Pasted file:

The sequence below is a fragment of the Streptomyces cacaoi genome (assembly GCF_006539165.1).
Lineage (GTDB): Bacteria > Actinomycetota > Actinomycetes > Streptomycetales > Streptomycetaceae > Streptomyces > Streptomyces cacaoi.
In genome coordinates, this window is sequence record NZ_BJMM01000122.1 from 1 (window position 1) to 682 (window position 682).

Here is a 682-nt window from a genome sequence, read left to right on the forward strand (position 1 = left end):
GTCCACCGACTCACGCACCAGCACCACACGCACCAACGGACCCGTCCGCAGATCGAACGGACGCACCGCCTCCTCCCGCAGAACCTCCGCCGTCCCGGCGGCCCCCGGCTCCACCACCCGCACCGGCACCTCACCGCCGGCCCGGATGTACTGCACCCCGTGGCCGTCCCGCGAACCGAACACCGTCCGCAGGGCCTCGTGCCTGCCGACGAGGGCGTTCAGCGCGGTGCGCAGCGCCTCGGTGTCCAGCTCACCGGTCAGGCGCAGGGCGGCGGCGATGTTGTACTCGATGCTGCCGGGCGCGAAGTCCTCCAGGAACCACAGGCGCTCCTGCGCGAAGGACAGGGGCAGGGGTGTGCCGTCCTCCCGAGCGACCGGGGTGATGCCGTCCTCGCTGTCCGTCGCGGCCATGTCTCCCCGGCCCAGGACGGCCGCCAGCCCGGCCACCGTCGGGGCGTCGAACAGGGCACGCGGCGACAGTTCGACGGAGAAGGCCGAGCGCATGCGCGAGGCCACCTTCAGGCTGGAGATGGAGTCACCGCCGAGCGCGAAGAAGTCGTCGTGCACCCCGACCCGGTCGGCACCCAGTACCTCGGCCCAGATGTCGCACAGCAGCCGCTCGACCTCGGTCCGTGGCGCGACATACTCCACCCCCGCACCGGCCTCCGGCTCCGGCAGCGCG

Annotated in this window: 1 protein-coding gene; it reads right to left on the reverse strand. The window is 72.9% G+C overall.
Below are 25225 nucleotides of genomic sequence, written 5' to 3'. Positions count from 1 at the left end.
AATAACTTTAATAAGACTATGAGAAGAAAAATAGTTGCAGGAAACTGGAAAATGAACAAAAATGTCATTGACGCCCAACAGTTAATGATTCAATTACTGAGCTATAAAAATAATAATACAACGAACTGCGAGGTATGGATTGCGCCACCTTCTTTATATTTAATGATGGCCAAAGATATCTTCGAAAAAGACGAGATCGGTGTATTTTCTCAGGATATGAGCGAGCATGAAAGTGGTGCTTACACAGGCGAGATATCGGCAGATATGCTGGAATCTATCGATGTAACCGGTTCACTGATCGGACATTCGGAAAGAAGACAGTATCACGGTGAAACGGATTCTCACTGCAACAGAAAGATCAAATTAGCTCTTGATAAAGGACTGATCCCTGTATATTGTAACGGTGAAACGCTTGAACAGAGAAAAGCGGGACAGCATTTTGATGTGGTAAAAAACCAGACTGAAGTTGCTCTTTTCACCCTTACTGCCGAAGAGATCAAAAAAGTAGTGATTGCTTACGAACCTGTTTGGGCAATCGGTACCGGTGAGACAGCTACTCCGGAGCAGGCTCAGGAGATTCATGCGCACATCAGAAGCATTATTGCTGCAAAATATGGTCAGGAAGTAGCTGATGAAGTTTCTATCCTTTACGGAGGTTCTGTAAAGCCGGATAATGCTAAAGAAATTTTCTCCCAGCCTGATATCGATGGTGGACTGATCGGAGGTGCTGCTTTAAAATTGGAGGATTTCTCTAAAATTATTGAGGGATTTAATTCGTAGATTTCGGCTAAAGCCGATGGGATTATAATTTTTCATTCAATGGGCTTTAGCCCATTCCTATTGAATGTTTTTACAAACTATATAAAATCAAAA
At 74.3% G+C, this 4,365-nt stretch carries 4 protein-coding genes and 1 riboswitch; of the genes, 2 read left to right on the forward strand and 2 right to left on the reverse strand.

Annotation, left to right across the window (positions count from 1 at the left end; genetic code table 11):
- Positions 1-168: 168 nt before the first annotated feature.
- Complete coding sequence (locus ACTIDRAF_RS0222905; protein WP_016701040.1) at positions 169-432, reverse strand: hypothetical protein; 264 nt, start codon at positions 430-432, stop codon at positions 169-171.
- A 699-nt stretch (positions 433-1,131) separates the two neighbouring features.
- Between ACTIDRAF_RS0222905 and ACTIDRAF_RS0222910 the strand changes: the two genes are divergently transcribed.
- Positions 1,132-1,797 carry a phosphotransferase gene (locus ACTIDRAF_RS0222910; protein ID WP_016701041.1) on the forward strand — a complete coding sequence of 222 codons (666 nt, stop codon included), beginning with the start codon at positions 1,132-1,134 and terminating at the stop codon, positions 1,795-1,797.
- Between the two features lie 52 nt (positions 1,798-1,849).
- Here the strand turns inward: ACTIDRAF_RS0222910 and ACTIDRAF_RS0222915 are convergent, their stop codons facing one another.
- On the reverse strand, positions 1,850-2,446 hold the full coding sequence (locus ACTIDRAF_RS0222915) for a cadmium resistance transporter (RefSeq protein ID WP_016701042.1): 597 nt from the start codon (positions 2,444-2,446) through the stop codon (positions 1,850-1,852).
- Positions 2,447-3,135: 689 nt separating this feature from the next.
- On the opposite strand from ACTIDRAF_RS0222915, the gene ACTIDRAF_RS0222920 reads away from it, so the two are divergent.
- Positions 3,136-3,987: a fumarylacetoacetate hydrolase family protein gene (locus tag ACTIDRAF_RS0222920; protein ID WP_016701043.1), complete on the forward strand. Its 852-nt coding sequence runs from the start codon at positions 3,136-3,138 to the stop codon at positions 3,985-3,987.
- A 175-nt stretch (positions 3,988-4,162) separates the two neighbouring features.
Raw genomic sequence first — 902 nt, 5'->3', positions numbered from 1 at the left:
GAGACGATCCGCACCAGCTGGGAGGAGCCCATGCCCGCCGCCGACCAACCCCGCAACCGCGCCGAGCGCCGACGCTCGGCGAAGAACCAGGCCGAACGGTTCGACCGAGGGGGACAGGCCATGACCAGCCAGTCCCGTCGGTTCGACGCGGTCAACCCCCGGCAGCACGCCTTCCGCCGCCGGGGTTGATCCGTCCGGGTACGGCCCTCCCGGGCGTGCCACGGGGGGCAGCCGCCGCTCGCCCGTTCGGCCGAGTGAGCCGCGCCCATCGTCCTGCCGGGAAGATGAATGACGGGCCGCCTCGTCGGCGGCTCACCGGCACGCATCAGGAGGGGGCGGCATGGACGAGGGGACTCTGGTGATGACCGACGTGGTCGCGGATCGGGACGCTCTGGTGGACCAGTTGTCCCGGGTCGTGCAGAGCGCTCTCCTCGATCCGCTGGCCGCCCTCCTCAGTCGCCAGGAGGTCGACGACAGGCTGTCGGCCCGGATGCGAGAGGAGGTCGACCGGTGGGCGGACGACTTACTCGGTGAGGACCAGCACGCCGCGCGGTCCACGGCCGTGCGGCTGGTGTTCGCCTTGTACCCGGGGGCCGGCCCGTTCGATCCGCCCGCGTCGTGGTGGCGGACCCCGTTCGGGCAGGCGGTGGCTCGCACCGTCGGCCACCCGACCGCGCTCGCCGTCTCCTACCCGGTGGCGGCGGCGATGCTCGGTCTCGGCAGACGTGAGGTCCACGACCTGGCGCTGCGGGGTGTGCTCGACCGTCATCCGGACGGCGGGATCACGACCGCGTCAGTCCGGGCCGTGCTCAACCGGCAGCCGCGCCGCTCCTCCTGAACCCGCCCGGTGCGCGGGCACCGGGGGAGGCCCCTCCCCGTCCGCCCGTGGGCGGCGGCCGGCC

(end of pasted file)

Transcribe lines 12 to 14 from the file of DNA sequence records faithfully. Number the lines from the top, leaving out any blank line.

- Complete coding sequence (locus ACTIDRAF_RS0222905; protein WP_016701040.1) at positions 169-432, reverse strand: hypothetical protein; 264 nt, start codon at positions 430-432, stop codon at positions 169-171.
- A 699-nt stretch (positions 433-1,131) separates the two neighbouring features.
- Between ACTIDRAF_RS0222905 and ACTIDRAF_RS0222910 the strand changes: the two genes are divergently transcribed.